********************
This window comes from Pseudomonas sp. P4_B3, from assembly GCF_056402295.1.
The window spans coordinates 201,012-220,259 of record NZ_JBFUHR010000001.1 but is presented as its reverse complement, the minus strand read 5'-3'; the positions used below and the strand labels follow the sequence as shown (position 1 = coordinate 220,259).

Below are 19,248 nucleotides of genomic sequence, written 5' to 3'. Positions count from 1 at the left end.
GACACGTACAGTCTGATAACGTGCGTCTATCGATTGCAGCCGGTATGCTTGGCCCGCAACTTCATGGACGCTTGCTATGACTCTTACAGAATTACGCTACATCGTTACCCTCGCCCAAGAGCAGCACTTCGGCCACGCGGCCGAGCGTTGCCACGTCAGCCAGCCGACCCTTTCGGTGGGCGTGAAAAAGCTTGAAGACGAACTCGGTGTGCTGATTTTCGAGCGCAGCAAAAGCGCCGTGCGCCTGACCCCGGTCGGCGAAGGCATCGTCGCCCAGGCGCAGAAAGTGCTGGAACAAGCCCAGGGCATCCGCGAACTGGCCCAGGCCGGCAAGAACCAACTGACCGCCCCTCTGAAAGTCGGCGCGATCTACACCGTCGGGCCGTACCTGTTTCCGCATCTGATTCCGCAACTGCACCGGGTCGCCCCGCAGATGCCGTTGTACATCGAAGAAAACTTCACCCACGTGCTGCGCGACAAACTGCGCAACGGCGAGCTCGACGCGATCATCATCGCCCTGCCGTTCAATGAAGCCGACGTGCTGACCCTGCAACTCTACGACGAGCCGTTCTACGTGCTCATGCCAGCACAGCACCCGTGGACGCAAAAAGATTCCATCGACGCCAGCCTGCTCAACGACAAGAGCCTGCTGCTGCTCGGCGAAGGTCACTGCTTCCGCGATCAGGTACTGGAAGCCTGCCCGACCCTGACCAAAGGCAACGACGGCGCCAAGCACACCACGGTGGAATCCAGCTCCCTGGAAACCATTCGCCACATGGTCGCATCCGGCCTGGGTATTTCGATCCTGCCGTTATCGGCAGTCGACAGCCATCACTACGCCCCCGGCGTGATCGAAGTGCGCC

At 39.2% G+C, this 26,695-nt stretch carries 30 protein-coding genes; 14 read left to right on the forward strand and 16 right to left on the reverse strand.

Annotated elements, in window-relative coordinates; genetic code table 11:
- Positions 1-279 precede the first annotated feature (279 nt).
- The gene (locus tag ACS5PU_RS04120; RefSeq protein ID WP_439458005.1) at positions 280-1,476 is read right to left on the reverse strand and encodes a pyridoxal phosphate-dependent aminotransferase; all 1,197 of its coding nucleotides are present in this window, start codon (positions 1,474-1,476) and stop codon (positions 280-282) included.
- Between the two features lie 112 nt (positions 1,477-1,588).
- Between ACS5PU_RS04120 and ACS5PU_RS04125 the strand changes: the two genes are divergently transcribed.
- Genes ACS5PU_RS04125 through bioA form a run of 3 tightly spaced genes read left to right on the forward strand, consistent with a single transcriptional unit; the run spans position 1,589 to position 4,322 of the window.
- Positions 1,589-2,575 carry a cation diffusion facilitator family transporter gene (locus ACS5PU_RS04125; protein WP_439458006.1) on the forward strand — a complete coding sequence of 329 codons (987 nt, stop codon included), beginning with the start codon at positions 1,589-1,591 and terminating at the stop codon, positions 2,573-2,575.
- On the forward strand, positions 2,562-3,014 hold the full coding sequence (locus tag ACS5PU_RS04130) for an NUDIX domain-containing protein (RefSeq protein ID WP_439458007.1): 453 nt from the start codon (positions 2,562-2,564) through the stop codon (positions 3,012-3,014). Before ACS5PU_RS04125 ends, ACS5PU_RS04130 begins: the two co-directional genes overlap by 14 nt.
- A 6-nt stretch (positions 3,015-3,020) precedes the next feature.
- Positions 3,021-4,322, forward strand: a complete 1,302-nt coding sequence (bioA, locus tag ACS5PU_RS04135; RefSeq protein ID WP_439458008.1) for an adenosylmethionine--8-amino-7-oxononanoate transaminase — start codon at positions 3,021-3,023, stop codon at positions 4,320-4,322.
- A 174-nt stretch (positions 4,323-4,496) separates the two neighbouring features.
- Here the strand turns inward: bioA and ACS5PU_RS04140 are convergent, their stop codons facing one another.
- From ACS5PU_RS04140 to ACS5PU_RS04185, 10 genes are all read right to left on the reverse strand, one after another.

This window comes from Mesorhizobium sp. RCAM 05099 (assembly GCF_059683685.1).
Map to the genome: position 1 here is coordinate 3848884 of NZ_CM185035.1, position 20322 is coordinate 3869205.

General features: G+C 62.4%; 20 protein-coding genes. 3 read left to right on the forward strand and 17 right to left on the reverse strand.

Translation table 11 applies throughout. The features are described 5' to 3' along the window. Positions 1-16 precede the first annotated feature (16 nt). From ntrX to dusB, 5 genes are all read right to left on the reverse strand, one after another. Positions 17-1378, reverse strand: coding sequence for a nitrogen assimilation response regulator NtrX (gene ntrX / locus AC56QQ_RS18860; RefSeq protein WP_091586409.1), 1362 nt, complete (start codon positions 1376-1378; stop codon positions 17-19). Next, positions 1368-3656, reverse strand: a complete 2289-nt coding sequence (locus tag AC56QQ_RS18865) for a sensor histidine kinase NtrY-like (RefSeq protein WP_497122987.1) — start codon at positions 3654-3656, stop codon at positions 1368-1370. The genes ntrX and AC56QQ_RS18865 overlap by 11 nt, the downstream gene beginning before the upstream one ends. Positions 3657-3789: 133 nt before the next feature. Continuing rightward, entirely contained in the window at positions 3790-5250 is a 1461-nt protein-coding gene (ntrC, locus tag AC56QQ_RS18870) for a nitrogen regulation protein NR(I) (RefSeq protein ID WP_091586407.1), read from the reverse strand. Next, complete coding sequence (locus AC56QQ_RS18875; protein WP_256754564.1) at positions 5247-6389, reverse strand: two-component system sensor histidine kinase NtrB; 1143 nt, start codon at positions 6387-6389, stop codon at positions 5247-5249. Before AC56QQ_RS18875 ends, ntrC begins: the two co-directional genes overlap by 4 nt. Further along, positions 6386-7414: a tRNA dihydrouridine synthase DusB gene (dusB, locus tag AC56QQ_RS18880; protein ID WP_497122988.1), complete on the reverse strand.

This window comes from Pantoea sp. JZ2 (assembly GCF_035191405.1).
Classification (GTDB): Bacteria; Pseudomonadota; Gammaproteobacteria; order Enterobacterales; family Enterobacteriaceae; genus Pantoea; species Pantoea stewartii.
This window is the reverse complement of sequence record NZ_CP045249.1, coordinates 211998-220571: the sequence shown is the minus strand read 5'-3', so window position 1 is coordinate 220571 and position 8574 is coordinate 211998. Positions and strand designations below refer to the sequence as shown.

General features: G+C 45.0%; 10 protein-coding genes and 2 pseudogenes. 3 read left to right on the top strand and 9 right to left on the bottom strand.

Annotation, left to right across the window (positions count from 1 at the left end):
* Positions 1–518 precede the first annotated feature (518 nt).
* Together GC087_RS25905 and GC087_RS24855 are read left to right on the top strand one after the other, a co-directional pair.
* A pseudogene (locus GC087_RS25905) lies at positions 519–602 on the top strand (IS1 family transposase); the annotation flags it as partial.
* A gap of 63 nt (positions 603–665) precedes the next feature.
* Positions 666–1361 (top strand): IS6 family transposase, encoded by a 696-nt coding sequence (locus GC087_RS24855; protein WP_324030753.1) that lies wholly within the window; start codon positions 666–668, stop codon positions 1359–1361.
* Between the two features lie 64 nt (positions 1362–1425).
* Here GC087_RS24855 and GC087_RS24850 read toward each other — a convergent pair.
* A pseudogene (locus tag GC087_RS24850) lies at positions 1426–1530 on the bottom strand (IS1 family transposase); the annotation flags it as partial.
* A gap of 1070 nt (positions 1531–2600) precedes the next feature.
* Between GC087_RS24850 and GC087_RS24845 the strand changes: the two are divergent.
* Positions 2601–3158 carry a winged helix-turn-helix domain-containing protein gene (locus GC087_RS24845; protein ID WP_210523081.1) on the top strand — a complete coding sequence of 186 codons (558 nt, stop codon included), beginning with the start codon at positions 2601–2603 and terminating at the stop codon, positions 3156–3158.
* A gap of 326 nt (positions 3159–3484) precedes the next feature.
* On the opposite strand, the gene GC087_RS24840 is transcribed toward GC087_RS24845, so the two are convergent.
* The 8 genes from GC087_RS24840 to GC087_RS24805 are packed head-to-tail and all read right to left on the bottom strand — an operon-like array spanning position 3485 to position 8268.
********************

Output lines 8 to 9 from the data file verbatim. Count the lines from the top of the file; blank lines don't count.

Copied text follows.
- The gene (locus tag ACS5PU_RS04120; RefSeq protein ID WP_439458005.1) at positions 280-1,476 is read right to left on the reverse strand and encodes a pyridoxal phosphate-dependent aminotransferase; all 1,197 of its coding nucleotides are present in this window, start codon (positions 1,474-1,476) and stop codon (positions 280-282) included.
- Between the two features lie 112 nt (positions 1,477-1,588).